Loss of upright position that results in landing on the floor, ground or an object or furniture or a sudden, uncontrolled, unintentional, non-purposeful, downward displacement of the body to the floor/ground or hitting another object like a chair or stair.
Loss of balance as a result of slippery surface that does not result in a fall.
Loss of balance due to knees giving way or other reasons but does not result in a fall.
Loss of balance due to a specific obstacle that does not result in a fall.
- Hazardous activities
- Time of day
- External lighting
- Loose electrical cords
- Muscle and strength weakness
- Gait and balance disorders
- Visual disturbances
- Cognitive impairment/Mental status alterations
- Postural hypotension
- Chronic disease
Fall Risk Assessment
If any of these medical factors are present, go to Standard Fall Prevention Interventions:
- Agitation/Delirium- infection, toxic/metabolic, cardiopulmonary change, CNS, dehydration/ blood loss, sleep disturbance
- Meds (dose/timing)-psychotropics, CV agents (digoxin especially), anticoagulants(increased risk of injury), anticholinergic, bowel prep
- Orthostatic hypotension, autonomic failure
- Frequent toileting
- Impaired mobility
- Impaired vision, inappropriate use of assistive device/footwear
- History of Falls (CV/light headed-dizzy, Dysequilibrium- loss of balance with no abnormal motion sensation, Vestibular/Vertigo, Weakness-Musculoskeletal/give way, combination, other)
- Psychotropics, digoxin, type 1a antiarrhythmic, diuretic (thiazides>loop diuretics)
- Antihistamines/benzodiazipines- withdrawal has shown decrease in falls risk, assess for sleep disorder, avoid routine PRN orders-try non-pharmacological approaches including quiet sleep protocols on units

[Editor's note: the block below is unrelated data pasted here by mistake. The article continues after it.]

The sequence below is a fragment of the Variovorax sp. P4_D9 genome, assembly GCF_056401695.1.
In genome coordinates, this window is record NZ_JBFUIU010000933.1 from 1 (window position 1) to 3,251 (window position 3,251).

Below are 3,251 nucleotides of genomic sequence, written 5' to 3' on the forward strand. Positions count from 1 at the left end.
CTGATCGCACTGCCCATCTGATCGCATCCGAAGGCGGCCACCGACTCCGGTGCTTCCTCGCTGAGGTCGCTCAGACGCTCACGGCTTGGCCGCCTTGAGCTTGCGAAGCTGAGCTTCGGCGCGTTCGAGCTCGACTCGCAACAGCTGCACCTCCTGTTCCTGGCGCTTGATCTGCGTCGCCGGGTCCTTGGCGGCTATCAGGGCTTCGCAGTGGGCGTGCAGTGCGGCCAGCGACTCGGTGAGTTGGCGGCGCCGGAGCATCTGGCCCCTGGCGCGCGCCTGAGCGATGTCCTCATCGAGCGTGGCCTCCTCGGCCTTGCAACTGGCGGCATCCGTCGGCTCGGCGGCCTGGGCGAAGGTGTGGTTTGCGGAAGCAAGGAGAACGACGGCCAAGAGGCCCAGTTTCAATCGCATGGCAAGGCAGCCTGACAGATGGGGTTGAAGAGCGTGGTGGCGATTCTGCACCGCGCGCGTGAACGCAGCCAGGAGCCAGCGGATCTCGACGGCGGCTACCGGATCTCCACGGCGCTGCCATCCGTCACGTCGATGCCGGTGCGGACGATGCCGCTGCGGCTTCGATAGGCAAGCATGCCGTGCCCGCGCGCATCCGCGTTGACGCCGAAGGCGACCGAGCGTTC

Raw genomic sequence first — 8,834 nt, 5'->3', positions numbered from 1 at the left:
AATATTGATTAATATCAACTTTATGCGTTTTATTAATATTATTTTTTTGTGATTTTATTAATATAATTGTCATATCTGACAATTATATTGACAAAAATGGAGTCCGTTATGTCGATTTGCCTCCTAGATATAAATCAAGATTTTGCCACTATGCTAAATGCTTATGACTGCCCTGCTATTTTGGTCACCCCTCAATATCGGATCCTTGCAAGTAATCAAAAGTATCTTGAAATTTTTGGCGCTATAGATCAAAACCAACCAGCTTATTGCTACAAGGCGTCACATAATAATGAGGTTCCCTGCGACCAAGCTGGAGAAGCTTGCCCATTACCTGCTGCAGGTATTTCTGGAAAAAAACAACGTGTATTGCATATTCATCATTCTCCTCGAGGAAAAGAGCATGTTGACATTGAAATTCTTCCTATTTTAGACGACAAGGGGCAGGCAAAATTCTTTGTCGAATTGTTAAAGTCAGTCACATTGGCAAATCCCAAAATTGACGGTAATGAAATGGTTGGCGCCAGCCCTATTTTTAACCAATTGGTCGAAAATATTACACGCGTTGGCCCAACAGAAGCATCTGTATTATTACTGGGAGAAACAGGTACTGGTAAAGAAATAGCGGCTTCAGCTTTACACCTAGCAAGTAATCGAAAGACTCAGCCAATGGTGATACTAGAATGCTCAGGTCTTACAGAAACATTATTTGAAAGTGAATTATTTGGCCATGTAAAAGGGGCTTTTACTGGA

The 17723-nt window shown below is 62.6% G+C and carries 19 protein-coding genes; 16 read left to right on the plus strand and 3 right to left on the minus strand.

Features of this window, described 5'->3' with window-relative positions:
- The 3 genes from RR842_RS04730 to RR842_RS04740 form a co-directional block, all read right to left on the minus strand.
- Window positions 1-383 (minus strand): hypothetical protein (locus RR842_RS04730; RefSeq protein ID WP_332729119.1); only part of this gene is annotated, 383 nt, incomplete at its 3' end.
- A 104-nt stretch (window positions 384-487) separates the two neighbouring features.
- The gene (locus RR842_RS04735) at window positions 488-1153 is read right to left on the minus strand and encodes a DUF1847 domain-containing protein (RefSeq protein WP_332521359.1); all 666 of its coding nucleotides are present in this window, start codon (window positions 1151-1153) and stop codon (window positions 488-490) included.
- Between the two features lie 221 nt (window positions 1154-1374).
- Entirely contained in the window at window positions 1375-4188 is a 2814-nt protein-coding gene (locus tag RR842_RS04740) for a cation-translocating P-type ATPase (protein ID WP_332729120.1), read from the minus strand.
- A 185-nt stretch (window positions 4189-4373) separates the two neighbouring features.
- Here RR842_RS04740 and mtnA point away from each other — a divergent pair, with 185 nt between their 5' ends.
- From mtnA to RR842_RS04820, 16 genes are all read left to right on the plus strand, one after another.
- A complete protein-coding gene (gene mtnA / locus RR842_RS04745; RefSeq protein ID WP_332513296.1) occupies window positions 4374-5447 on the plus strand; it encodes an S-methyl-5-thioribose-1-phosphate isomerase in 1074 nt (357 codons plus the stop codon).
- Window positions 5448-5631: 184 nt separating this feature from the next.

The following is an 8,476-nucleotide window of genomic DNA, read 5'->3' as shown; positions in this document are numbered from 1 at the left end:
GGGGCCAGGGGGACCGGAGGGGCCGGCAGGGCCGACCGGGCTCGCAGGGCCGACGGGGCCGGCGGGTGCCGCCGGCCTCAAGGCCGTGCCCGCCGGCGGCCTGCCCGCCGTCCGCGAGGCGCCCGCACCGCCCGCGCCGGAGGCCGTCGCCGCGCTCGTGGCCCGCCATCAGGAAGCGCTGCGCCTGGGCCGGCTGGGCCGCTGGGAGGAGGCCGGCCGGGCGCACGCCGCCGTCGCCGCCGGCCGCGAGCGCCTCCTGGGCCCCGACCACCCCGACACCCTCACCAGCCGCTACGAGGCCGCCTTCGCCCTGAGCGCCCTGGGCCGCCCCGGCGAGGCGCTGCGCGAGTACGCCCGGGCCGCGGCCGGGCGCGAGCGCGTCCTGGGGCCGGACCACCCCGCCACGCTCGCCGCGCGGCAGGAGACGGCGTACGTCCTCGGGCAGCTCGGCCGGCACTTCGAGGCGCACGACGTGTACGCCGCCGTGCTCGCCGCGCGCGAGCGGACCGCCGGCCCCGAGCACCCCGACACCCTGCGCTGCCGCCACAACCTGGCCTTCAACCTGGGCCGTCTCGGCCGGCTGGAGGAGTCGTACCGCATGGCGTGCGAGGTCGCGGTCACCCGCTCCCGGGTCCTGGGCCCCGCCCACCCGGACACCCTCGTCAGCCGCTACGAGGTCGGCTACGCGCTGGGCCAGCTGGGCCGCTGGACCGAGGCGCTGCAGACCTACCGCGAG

- Antidepressants- Tricyclics higher risk than SSRI, but SSRI’s have risk as well, high level of phenytoin; low dos amitriptyline affects gate; gabapentin 10-25% ADR
- Cardiac drugs/antihypertensives- if orthostatic (drop in sys>20 mm in 3 min) and symptomatic
- Anticoagulants – subdural hematomas are rare; avoid only if very unstable gait or balance, concurrent use of alcohol, or other drugs that interact and increase bleeding, or non-compliant with regimen or lab follow up
- Drugs treating nocturia (consider tamsulosin due to lower risk of orthostasis)
Standard Fall Prevention Intervention
Low risk :
- Assess patient’s fall risk upon admission, change in status, transfer to another unit and discharge.
- Assign the patient to a bed that enables the patient to exit toward his/her stronger side whenever possible.
- Assess the patient’s coordination and balance before assisting with transfer and mobility activities.
- Implement bowel and bladder programs to decrease urgency and incontinence.
- Use treaded socks for all patients.
- Actively engage patient and family in all aspects of Fall Prevention Program.
- Instruct patient in all activities prior to initiating assistive devices.
- Teach patient use of grab bars.
- Instruct patient in medication time/dose, side effects, and interactions with food/medications.
- Lock all moveable equipment before transferring patients.
- Individualize equipment specific to patient needs.
- Place patient care articles within reach.
- Provide physically safe environment (eliminate spills, clutter, electrical cords, and unnecessary equipment).
- Provide adequate lighting.
- Evaluate and treat gait changes, postural instability, spasticity.
- Initiate treatment for impaired vision, hearing.
- Evaluate medication profile for fall risk.